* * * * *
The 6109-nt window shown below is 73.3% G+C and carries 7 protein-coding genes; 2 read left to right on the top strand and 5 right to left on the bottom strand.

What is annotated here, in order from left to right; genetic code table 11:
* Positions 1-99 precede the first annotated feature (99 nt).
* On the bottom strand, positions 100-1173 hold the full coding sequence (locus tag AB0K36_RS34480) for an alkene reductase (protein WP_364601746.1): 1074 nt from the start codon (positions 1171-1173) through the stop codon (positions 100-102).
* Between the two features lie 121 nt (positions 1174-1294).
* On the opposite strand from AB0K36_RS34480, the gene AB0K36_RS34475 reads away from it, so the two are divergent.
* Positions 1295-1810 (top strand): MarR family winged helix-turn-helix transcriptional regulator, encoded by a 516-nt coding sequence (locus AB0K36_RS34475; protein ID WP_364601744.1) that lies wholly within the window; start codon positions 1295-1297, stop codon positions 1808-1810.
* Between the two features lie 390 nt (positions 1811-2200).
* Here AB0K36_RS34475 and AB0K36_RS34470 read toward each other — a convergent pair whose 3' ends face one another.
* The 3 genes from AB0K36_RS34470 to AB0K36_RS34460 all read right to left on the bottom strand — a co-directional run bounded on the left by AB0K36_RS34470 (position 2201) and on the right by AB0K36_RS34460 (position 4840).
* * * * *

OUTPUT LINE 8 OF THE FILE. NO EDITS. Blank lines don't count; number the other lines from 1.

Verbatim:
* Between the two features lie 390 nt (positions 1811-2200).